Illegal Fishing Off Somalia’s Coast: A Magnet for Pirates?


(DGIwire) – Rampant illegal fishing by foreign trawlers off the coast of Somalia’s once pirate-infested coastline is threatening economic gains in the Horn of Africa nation, and could push communities back to maritime crime. That’s the verdict of a study recently published by Secure Fisheries, a part of the One Earth Future Foundation, as reported in TimesLIVE, a South African news site.

According to TimesLIVE, Somalia’s pirates often justified their attacks because they were unable to compete with foreign fishermen. Piracy peaked in 2011 when 28 vessels were hijacked, but has since dramatically declined due to the use of armed guards on ships and international naval patrols. But the report by Secure Fisheries warned those advances could be reversed if illegal fishing is not stemmed. Foreign industrial fishing boats have resulted in depleted stocks, a loss of income for Somalis, and violence against local fishers, the report says, adding that it has threatened to ignite local support for a return of piracy.

At their peak in 2011, Somali pirates held more than 700 hostages, netting millions of dollars in ransoms and threatening key maritime trade routes, including the southern access to the Red Sea and Suez Canal, reported TimesLIVE. Illegal fishing was the pretext used by criminal gangs to shift from protectionism to armed robbery and piracy, John Steed, Secure Fisheries chief for the Horn of Africa, told TimesLIVE. Now the situation is back where it was, Steed continued, with large numbers of foreign vessels fishing in Somali waters again—and there is a real danger of the whole piracy cycle starting over.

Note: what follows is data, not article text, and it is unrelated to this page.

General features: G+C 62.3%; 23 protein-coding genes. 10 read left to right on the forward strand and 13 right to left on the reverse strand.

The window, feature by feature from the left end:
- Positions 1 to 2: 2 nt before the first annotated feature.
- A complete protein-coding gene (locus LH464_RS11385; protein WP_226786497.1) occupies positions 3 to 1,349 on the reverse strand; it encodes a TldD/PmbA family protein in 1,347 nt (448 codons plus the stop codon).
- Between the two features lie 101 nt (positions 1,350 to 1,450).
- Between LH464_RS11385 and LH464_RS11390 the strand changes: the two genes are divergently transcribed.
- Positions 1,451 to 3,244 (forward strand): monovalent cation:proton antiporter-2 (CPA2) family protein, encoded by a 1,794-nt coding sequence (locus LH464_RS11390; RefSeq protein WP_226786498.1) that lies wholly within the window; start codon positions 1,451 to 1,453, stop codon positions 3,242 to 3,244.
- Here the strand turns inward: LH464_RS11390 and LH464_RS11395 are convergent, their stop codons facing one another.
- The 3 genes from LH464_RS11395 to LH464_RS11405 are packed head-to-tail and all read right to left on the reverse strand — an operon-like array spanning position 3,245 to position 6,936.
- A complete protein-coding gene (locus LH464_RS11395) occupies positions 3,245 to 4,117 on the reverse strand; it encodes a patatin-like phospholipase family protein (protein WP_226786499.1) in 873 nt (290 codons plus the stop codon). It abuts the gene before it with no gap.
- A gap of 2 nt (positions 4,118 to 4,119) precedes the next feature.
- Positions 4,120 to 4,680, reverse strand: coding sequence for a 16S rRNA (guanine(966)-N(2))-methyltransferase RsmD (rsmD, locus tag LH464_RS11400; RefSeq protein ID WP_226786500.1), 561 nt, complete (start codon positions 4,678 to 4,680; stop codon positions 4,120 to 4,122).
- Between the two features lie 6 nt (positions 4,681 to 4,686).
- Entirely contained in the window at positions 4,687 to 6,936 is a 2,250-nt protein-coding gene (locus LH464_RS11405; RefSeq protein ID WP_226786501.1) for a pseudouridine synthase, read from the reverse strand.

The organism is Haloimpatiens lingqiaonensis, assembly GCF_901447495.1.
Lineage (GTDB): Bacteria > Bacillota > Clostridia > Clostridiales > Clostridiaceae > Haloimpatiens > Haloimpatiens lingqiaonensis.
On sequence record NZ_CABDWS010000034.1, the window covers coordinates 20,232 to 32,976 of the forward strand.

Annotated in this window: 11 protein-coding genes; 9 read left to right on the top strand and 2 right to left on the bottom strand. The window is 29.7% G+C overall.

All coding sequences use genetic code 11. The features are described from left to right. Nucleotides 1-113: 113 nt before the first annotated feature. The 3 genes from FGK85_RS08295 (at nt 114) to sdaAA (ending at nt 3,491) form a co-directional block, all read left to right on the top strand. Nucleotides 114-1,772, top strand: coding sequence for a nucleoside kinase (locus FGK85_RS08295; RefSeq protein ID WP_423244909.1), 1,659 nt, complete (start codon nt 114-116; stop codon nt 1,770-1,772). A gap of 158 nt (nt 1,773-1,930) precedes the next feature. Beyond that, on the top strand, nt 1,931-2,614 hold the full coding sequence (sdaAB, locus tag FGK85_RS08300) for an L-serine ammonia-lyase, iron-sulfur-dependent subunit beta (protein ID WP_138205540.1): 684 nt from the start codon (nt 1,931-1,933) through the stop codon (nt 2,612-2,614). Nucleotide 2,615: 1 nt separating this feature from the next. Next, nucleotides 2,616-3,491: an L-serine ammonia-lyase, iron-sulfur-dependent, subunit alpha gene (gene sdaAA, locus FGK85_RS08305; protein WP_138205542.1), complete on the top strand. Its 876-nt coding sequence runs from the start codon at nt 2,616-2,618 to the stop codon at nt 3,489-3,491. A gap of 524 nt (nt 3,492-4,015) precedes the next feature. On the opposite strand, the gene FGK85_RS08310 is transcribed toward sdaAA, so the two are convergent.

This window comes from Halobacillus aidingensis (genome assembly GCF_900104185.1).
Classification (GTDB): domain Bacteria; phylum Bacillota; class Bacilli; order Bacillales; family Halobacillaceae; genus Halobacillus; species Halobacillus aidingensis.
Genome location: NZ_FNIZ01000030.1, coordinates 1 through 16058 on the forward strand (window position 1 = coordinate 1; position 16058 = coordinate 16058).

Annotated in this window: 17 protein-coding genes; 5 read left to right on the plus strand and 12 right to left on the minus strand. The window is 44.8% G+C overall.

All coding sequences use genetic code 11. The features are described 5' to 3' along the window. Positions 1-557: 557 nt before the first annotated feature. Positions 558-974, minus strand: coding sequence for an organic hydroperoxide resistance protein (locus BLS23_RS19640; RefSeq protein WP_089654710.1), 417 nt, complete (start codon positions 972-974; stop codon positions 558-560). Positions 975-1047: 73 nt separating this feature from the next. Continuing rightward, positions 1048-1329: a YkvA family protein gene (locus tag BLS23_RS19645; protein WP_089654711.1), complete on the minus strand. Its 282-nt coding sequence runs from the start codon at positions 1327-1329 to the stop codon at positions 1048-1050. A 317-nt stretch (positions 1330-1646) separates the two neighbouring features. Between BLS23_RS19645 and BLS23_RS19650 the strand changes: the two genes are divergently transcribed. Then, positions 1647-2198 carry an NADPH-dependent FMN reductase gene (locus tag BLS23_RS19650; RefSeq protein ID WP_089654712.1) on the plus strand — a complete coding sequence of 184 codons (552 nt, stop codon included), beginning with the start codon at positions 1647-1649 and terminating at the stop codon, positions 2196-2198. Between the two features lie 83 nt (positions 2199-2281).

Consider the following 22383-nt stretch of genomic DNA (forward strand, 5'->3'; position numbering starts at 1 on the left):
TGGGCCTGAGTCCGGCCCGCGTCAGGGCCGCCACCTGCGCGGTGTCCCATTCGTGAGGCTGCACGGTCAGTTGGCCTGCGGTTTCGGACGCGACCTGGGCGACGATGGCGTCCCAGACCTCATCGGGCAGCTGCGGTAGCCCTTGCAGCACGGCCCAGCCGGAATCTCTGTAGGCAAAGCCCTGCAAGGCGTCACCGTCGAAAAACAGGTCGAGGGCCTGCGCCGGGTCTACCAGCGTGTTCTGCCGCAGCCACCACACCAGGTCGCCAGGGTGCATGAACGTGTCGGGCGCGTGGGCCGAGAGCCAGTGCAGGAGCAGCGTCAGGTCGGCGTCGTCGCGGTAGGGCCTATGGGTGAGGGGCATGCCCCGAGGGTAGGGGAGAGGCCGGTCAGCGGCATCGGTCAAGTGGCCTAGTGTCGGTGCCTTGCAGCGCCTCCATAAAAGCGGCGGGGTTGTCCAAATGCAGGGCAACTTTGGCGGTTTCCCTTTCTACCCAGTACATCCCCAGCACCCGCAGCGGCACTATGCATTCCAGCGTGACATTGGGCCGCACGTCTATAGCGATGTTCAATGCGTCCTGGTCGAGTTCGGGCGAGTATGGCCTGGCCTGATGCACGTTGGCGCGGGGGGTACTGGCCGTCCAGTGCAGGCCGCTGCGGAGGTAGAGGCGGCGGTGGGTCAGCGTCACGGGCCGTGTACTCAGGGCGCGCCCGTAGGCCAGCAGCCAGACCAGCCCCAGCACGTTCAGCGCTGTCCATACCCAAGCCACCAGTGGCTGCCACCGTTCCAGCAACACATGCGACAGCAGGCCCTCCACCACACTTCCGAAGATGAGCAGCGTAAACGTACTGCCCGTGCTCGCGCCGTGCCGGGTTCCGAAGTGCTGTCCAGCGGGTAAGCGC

In Somalia and other nations, as hard as it might be to believe in 2015, maritime piracy is still a huge problem. Modern piracy calls for a modern solution, and a company based in Portsmouth, NH, Juliet Marine Systems, thinks they have found it: they have developed a high-speed surface craft called GHOST. GHOST can be deployed with a tanker fleet, and because of its high adaptability, it can protect cargo ships as well. It has an eight-knot speed capacity, while its design makes it invisible to most radar devices. It can also maneuver the narrow channels many tankers have to traverse.

“The risk of renewed piracy is a threat to the stability of businesses and individuals’ livelihoods in any nation,” says Gregory E. Sancoff, president and CEO of Juliet Marine. “Unfortunately, many of the governments in the areas where physical pirate attacks are occurring do not have adequate resources to combat it. There, the pirates still have a potential advantage. We designed GHOST so that shipping companies and others would be able to put up a fair fight against technologically advanced foes.”